Lehighton might abolish bicycle license ordinance
A 7-year-old child could be riding his or her bike anywhere in Lehighton borough, be confronted by police, and then even fined, just for not having a bicycle license.
Although this is unlikely to happen, the borough has an ordinance that states all residents who have bicycles must have them inspected and licensed or face fines of $25.
The inspection must be done by the police department, the ordinance states. The police are required to keep records of the licenses.
Monday night, Lehighton Borough Council discussed eliminating this ordinance.
"It's antiquated," said borough manager Nicole Beckett.
The council tabled action on rescinding the ordinance until next month. That's because one of the provisions in it prohibits bicycles in the downtown area of the borough. The council seemed divided on whether this section should be retained.
"Do we want bicycles all over the sidewalks all over town?" asked Councilman John Bird. "Let's look into that first."
Another council member, Darryl Arner, expressed concern about pedestrian safety if bikes are permitted on downtown sidewalks.
Nobody disputed that the provision requiring bikes to be licensed and inspected should be ended.
"Who's going to enforce it if they don't have a license?" asked Councilman John Kreitz.
Arner added, "I feel it is ridiculous to require a 7-year-old to have a license for a bike."
Council Vice President Scott Rehrig said the ordinance mandates that borough residents have their bicycles licensed, but individuals not living in town don't need the license.
The present ordinance states, "Application for a pedalcycle license and license plate shall be made to the police department on a form provided by the borough. A license fee of $1 shall be paid to the borough before any license is issued or renewed."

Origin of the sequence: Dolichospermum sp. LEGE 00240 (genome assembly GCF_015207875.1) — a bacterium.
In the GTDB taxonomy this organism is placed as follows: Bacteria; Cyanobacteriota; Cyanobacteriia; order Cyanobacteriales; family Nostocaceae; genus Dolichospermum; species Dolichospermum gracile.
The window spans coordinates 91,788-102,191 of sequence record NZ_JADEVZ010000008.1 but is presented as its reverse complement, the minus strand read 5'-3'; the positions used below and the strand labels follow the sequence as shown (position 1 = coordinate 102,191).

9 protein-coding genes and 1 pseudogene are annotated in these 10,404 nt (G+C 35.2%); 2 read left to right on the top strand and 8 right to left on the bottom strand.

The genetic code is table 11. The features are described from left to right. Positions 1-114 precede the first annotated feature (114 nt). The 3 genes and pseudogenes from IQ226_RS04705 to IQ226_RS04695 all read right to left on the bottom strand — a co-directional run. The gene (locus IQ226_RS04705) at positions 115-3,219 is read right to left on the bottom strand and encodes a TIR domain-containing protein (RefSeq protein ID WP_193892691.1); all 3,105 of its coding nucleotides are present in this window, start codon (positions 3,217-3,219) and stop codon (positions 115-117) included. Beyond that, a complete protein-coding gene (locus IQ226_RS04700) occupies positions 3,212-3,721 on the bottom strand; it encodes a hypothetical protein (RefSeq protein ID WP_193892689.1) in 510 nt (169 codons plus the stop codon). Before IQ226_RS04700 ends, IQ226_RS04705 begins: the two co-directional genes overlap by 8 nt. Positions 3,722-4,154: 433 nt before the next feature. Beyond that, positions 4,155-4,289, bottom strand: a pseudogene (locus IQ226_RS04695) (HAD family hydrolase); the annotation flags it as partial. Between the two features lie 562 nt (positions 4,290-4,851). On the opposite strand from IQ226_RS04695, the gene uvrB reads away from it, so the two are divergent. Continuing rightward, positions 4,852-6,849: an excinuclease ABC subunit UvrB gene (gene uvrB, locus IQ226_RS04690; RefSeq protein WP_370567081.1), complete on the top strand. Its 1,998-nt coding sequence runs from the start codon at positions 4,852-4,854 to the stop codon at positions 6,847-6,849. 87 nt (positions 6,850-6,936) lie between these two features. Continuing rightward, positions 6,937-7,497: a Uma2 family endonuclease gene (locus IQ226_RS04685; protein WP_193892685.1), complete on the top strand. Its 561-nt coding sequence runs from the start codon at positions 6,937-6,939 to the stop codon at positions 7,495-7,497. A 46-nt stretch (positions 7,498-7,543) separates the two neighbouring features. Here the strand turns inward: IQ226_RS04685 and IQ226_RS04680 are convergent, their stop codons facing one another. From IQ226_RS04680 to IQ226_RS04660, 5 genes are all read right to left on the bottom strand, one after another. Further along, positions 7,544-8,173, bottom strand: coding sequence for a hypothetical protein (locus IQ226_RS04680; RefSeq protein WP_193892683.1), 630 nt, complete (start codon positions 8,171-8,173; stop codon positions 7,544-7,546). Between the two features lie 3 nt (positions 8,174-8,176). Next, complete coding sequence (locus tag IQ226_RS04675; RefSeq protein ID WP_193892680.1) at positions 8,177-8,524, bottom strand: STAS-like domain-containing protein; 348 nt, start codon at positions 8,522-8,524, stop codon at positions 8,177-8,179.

The applications for licenses or for renewal of licenses shall be made on or after Jan. 1 of each odd-numbered year and the license shall be valid until Dec. 31 of the following even-numbered year, states the ordinance.
It adds, "The police department shall cause the license plate to be firmly attached to the rear mudguard or the frame of the pedalcycle for which it was issued in a position to be plainly visible."
If a bike is sold or given away, the license is supposed to be returned to the police department.
Violations carry fines of $25 plus court costs.
The portion of the ordinance which some council members aren't ready to concede states:
"It shall be unlawful for any person to ride or to park a pedalcycle on the sidewalk" along First Street between Coal Street and Iron Street and on North and South Street between First and Second streets.
Beckett suggested that this latter segment also should be ended since there are more activities to attract people to the downtown.
It was added that when the ordinance was originally adopted, there also were more businesses in the downtown.